It's incredibly difficult for me to believe that the end of November is already at hand. It seems as though 2010 just got kicked off, and now we're looking at the last month of the year beginning in just a few short hours. I can still remember being nearly aghast that 2000 was upon us and not truly believing that we were going to have to start our dates with "20__" after growing up with "19__". Remember Y2K? So do I, and I think we all believed that that would cause a major computer meltdown unless the old COBOL programmers/software engineers who were drawn out of retirement could fix the issue with the older systems we all thought controlled a lot of the basic infrastructure of the world. I think when midnight struck on January 1, 2000, and nothing happened, we all said a silent prayer for those aging veterans because we figured they'd already solved everything by the start of the holidays and were happily luxuriating back at home, close to a toasty fire and their loving relatives. Or maybe a couple of them were in New York City, taking advantage of the special occasion by dining with their loved ones at a fancy restaurant (with a view) called Windows of the World. Sounds familiar? It should be if you're old enough to remember the news reports on 9/11[/2001], when a little NYC landmark called the World Trade Center was attacked by two hijacked planes and the Windows of the World came tumbling down.
I can remember hearing about that news report primarily when my dad, who was at home after having retired and then being told he had stage 4 renal cell carcinoma, woke me (still a college student) up and told me about some planes attacking the World Trade Center. At that time I was groggy and thought he was talking about some movie he was watching that looked exciting to him, so I humored him and turned it to the channel he said for me to turn it to. That day I stayed home from school, and Mom came home from work (where she was under contract after having retired from the same place) at noon and we all stayed home together, the four of us (including my beloved dog C). Now my dad and C are both gone from the world, my mom stopped working when the contract ran out and Dad had to go through dialysis, I've had a lot of health issues to deal with, and we moved from that house where we all huddled together watching Peter Jennings (how can it be that he's gone?) telling us what was happening in NYC, at the Pentagon, and that remote field in Pennsylvania, over to a house in a neighborhood I'd yet to visit as of 2001. So much has changed within the span of a decade, yet it hardly feels like it's even been a year since the start of 2000, when the world was normal and bland and I took a lot of things for granted. Now I would kill for the simplicity of that year.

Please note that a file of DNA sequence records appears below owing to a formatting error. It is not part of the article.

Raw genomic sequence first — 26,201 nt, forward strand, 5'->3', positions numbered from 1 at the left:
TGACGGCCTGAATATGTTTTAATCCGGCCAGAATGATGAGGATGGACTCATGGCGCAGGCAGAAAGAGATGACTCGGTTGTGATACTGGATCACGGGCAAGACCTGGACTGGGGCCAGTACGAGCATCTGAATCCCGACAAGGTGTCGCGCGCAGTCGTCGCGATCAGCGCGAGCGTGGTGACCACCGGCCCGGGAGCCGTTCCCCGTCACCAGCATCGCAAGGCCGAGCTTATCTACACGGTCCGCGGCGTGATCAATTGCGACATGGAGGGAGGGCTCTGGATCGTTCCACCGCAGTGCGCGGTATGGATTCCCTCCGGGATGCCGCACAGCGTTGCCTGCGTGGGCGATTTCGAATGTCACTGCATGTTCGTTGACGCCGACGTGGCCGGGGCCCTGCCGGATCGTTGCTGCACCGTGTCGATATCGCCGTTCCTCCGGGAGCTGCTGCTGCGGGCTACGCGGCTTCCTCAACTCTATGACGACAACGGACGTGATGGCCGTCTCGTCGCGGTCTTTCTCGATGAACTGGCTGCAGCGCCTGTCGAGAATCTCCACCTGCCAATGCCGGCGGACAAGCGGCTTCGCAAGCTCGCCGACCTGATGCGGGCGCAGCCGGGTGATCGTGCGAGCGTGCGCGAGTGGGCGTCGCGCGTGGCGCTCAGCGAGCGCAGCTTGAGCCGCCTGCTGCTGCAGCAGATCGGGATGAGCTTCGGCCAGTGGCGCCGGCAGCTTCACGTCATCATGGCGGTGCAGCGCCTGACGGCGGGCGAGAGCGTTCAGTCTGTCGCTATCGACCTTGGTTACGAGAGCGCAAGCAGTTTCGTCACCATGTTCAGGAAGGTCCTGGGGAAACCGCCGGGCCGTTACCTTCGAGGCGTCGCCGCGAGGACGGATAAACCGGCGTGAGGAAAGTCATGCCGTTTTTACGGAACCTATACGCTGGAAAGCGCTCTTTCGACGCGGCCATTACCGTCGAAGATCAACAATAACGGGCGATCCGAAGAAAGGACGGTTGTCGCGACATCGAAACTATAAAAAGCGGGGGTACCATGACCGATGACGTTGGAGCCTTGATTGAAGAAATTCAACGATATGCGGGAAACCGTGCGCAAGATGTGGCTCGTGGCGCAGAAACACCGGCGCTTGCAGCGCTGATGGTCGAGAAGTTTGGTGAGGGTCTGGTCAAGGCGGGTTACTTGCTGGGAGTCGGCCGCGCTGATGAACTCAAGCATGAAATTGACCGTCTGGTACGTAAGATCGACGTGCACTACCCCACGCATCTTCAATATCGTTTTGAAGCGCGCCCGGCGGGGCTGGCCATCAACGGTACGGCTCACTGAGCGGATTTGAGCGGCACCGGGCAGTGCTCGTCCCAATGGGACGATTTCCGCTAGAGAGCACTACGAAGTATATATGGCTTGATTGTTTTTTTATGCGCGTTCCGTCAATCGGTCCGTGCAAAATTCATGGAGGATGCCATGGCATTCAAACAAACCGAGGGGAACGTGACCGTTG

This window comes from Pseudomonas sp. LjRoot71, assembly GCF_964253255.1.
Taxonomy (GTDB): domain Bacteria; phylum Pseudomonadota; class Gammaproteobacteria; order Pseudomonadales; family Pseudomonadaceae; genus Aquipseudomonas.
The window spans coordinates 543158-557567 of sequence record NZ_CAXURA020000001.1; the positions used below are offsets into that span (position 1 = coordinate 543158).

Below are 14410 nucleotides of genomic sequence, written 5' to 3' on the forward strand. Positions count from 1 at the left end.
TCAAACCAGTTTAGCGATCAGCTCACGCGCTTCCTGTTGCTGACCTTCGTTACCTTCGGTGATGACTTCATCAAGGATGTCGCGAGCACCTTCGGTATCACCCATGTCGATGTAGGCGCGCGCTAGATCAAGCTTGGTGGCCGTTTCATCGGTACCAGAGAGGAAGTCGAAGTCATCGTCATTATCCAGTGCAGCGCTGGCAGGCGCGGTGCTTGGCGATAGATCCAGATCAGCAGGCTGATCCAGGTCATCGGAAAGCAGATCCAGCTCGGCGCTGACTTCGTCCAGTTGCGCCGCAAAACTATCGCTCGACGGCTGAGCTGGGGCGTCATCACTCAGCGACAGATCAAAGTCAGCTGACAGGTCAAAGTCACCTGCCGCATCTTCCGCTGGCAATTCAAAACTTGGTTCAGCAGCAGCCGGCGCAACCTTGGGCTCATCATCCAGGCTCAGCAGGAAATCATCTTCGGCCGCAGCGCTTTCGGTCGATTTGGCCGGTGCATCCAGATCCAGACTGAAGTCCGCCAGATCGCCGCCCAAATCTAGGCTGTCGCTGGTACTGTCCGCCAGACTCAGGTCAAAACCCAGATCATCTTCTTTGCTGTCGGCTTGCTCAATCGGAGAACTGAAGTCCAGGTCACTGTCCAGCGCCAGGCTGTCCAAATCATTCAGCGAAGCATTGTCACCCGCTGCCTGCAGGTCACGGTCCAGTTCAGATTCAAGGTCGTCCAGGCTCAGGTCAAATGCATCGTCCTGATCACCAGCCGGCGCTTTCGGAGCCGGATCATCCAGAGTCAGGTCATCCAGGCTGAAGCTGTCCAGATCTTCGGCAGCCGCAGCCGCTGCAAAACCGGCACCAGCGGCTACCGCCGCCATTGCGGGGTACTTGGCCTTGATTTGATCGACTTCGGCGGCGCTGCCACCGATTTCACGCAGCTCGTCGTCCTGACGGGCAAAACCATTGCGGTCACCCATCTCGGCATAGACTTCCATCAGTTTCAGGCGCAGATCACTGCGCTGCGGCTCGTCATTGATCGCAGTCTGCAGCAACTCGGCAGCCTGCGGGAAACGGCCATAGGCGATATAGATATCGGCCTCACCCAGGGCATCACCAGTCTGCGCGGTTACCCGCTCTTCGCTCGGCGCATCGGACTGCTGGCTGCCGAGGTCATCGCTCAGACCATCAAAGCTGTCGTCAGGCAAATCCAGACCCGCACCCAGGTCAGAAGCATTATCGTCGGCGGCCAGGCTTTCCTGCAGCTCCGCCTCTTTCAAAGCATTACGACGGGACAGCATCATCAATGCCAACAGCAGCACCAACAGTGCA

In about a month we're going to have to start getting used to writing out "2011" for our year. How futuristic does 2011 sound? When I think of 2011 I imagine flying hovercars darting across the sky, special remotes that allow you to order up anything with a few clicks, drive-through grocery shopping pods, and pills that can help you live forever. Certain aspects of everyday contemporary life are futuristic -- now it's possible to work from home, confer face to face with people from around the world via computer, use a web browser to point and click and order most things one would want, phones that you can stick in your purse or pocket that can make and send phone calls and do so much more than that (from taking pictures and videos to accessing the Internet), personal computers that are infinitely more powerful than the warehouse-size computing behemoths of the 1960s and '70s (back when my parents were already married!), portable gadgets that can give you audible directions to wherever you're going, commercial-free radio stations that are accessible throughout the nation and with a push of a button, etc. But in many ways, this still feels very similar to the way life felt ten years ago, which felt very similar to the way life felt ten years before that, and so on. There's an old cliche that says, "The more things change, the more they stay the same," and that comes to mind. Perhaps that will be said about 2019 melting into 2020, or 2029 melting into 2030. We'll all be older and things will seem a lot cruder and a hell of a lot more fast-paced. Slowly the teens of today will grow older and see life from the perspective of someone my age, and I will slowly come to realize life from the perspective of someone my mom's age. People in general will seem younger and older loved ones will fade away before my eyes. I won't be able to pick out the world of my youth, but it will still feel very similar.
In just two more hours, it will be December 1, 2010. My mom will turn 65 in two weeks and my beloved grandfather would be 103 (if he were still living) in about a week. In about a month my grandma would've been 98. In the middle of next year we will commemorate eight years since I lost my father. The children who were the age I was when my grandfather passed at the same time that I lost my father will be turning 17 next year and looking forward to their senior years of high school. Life continues on and we are powerless to stop that from happening, yet with each passing year comes a new opportunity to re-engineer our lives. Goodbye November 2010 -- it was real. Hello December 2010 -- what do you hold for me?